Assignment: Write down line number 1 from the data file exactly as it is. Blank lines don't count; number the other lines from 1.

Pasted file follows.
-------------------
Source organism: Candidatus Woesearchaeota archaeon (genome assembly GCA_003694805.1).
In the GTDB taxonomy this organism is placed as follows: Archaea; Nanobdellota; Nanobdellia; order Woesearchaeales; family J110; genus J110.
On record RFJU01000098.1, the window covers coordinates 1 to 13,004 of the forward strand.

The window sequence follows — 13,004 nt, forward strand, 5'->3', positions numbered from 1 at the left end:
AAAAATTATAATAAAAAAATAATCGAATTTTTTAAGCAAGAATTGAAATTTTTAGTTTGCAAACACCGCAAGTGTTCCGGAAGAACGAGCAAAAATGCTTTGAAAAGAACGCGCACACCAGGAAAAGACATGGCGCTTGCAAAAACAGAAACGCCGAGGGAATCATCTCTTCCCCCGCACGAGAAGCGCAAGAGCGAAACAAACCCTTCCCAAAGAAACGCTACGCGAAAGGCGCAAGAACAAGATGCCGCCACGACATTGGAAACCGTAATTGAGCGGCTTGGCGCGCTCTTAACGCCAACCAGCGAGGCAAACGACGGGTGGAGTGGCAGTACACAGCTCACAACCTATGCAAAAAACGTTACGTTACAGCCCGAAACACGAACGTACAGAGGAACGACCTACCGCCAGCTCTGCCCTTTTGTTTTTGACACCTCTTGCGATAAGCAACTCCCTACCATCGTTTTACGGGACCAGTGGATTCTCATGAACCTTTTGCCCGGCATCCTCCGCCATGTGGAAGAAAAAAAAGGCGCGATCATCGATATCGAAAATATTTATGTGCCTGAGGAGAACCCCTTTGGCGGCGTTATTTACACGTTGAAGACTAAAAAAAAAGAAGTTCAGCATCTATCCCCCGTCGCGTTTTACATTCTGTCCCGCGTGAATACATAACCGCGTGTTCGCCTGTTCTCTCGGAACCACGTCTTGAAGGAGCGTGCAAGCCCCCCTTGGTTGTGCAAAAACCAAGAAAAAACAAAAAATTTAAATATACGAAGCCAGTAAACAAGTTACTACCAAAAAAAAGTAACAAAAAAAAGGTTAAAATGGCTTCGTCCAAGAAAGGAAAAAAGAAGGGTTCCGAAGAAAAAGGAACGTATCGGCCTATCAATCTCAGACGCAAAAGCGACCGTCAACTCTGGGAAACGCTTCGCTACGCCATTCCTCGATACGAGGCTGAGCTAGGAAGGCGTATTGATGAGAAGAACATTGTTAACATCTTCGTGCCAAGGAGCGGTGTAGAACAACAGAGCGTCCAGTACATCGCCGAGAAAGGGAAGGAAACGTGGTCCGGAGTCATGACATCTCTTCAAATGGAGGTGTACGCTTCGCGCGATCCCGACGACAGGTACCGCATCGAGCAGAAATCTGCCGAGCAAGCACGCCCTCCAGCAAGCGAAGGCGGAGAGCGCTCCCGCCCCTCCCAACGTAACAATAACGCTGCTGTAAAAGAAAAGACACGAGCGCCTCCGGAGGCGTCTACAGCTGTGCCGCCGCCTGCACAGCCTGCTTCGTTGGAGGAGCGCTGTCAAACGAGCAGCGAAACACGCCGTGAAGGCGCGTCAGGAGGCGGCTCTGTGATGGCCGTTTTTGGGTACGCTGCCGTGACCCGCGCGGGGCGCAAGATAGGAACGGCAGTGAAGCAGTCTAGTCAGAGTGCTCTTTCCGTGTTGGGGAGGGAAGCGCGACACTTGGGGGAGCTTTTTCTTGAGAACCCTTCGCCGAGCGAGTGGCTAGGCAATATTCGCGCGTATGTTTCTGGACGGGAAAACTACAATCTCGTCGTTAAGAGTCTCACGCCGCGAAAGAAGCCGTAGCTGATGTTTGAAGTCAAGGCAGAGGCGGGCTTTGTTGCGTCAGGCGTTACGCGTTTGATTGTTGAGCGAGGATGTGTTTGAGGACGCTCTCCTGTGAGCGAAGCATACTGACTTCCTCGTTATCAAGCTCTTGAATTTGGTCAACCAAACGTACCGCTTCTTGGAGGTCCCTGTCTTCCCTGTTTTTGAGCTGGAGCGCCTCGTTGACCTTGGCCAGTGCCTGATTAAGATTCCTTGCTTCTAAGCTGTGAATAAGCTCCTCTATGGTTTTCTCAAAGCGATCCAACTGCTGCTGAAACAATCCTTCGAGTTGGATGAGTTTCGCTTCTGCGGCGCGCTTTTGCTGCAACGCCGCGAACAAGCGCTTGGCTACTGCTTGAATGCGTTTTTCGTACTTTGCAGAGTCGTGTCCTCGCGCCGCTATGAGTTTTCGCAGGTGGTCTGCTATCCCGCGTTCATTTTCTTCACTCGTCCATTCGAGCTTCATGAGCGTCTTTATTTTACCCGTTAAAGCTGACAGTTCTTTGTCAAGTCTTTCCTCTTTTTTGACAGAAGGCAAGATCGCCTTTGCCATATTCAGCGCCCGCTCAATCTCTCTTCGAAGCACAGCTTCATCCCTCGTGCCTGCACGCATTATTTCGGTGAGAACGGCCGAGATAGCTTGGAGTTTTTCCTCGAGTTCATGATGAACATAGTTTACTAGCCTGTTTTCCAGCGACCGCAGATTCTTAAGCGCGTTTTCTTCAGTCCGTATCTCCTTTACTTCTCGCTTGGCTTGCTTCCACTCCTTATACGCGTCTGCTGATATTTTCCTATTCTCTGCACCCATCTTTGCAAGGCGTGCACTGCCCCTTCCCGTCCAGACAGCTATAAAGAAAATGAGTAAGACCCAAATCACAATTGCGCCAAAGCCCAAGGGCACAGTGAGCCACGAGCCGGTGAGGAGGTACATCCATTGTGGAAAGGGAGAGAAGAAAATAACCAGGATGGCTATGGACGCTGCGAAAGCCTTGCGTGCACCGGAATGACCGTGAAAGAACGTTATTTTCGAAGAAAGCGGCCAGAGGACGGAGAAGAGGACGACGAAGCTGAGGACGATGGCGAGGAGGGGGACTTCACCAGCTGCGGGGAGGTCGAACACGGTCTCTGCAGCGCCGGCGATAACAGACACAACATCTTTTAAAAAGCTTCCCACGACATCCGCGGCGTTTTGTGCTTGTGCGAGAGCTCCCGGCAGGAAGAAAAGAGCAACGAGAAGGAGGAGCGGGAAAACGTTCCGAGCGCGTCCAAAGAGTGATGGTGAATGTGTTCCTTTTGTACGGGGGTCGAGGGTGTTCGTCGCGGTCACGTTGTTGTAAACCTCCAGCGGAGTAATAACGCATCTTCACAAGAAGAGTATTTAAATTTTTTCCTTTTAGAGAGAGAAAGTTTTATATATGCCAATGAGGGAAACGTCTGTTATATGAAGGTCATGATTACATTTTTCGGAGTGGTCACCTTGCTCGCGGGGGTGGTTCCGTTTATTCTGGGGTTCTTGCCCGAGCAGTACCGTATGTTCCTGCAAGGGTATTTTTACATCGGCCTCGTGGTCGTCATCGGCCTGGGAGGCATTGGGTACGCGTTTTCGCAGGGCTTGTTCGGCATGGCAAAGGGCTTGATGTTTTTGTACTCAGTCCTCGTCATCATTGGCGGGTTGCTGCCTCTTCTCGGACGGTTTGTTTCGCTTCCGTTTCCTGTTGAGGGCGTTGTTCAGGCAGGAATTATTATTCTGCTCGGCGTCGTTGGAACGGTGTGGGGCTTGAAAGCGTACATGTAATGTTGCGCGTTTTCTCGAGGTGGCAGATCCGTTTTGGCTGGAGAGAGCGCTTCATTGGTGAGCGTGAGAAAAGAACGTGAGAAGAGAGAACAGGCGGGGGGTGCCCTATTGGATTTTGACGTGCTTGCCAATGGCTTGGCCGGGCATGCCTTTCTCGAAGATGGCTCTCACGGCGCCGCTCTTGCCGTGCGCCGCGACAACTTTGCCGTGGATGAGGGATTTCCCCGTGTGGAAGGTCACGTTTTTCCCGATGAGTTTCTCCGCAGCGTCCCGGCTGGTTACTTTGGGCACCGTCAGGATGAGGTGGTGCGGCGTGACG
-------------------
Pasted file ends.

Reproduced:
Source organism: Candidatus Woesearchaeota archaeon (genome assembly GCA_003694805.1).